Photos by Danielle Kessler
Photos By Danielle Kessler
The Department of Art and Art History held an open studio on Wednesday, March 11, to showcase BFA art students’ work and create a space for artists and friends to view each other’s work. Student art pieces included a variety of styles, from digital printmaking to traditional sculpting.
Marlee Braxton (@Swagmastermarls on Instagram) was among the student artists featured at the gallery. With a collection based on her experience as a bartender, she explored some of the themes of bar culture and conversations that happen in a bar setting.
She described her collection as “a personification of my feelings in those circumstances,” referring to the often strange conversations with customers that Braxton has encountered.
She added that her piece was based on “bar talk and just like the weird things that come up in conversation fueled by liquor and strangers.”
Braxton explained that her art made her think more about bar culture and how unique it is from other social settings where it is less comfortable to overshare with potential strangers.
“Initially it started with my negative feelings about bar culture and now I think it’s a celebration, because it’s a really honest space where people you wouldn’t otherwise talk to … a bar is where you talk to people for no reason,” Braxton said.
Another BFA student artist, Geoffrey Bark (@gbark712 on Instagram) talked about his work, which is more of a digital style of printmaking, while still combining traditional print style.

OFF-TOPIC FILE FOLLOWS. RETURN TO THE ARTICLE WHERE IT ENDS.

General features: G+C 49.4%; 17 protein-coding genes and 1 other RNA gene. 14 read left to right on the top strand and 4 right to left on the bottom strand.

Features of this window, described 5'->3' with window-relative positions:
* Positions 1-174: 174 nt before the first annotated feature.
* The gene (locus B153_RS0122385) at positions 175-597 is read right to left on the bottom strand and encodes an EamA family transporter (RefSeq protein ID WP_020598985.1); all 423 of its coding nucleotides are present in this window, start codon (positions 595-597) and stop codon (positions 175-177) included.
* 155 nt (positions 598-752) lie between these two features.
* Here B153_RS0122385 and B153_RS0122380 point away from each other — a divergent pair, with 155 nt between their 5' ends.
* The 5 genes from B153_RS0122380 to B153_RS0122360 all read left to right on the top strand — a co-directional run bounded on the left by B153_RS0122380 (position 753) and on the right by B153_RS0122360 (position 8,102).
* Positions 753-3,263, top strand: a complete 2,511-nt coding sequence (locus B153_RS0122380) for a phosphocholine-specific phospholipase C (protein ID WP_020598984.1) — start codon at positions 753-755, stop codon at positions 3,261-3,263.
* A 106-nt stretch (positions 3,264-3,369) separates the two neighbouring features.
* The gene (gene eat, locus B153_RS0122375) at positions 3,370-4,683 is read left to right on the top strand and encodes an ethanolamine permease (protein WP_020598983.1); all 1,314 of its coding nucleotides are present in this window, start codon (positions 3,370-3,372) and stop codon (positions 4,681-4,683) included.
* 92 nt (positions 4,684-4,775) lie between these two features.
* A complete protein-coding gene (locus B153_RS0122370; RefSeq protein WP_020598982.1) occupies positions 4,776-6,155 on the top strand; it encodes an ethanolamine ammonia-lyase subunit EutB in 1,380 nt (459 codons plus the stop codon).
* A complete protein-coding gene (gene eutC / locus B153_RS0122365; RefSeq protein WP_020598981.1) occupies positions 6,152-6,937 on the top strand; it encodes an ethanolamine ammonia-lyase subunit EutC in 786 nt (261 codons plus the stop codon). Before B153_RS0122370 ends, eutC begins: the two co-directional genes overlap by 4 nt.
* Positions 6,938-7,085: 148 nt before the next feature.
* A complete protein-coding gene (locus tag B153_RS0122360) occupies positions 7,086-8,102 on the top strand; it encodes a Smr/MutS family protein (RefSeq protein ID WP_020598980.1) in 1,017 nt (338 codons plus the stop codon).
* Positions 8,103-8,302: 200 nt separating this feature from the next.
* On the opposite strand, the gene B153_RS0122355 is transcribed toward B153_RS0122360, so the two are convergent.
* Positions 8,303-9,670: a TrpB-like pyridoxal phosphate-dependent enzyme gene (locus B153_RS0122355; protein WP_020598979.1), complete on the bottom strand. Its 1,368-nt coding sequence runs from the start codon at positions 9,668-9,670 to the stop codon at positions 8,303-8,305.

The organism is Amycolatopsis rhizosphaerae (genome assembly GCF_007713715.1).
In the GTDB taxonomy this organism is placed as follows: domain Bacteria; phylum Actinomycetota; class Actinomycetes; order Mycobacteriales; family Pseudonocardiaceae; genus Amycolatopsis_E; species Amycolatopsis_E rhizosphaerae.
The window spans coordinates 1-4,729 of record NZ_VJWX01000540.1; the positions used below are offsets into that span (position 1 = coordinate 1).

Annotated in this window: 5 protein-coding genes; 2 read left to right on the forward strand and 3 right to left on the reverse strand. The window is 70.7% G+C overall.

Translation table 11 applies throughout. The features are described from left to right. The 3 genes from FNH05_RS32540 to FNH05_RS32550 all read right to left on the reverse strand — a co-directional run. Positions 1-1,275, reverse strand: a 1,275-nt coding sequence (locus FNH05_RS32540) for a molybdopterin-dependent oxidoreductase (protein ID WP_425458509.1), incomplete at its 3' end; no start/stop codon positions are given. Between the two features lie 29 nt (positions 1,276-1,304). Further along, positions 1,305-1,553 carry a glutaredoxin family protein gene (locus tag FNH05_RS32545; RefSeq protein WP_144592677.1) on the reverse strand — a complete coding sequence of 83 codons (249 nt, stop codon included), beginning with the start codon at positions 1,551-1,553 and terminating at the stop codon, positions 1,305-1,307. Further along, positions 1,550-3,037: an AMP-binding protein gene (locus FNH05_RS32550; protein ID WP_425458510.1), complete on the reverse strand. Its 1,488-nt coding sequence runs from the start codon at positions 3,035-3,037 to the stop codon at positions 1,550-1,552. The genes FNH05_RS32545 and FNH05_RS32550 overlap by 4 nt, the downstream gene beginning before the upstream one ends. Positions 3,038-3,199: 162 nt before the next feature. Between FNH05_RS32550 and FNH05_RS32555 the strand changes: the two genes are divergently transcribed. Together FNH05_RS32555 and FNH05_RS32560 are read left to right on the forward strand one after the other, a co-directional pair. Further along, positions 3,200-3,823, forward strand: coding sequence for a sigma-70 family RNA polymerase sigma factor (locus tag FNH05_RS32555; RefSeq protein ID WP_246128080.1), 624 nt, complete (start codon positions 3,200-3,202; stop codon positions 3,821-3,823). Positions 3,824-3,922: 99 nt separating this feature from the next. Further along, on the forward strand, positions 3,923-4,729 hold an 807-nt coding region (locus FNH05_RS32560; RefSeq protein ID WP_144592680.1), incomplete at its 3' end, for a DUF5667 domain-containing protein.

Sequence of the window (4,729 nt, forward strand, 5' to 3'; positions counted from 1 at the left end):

“In the book, I am a Digital Media BFA, so I would be working on Photoshop and Adobe Illustrate… but I also like to do traditional work,” Bark said.
“I guess my style tries to still mimic traditional work just because that’s where I got my start,” Bark said when describing his personal art style. He added that using aspects of traditional printmaking style feel like an homage to a classic art form. “It’s like a sandwich, it’s just better when it’s made by mom.”
One of his pieces, “The Hermit,” an example of his digital work, was made with the practice of tarot in mind.
“‘The Hermit was for a show that was tarot related, so researching tarot cards, I found that the hermit is someone who will guide you when you least expect it. So I tried to play with that idea,” Bark said.
While combining aspects of fantasy and sci-fi, “The Hermit” was another example of how Bark combined traditional and newer art mediums to create his own style.
Chico State’s Art Department has new galleries and events throughout the year, but to check out more from artists on campus and their work, visit the CSU Chico art department Facebook page, or their page on the campus website.
Danielle Kessler can be reached at [email protected] or @reserv0irpups on Twitter.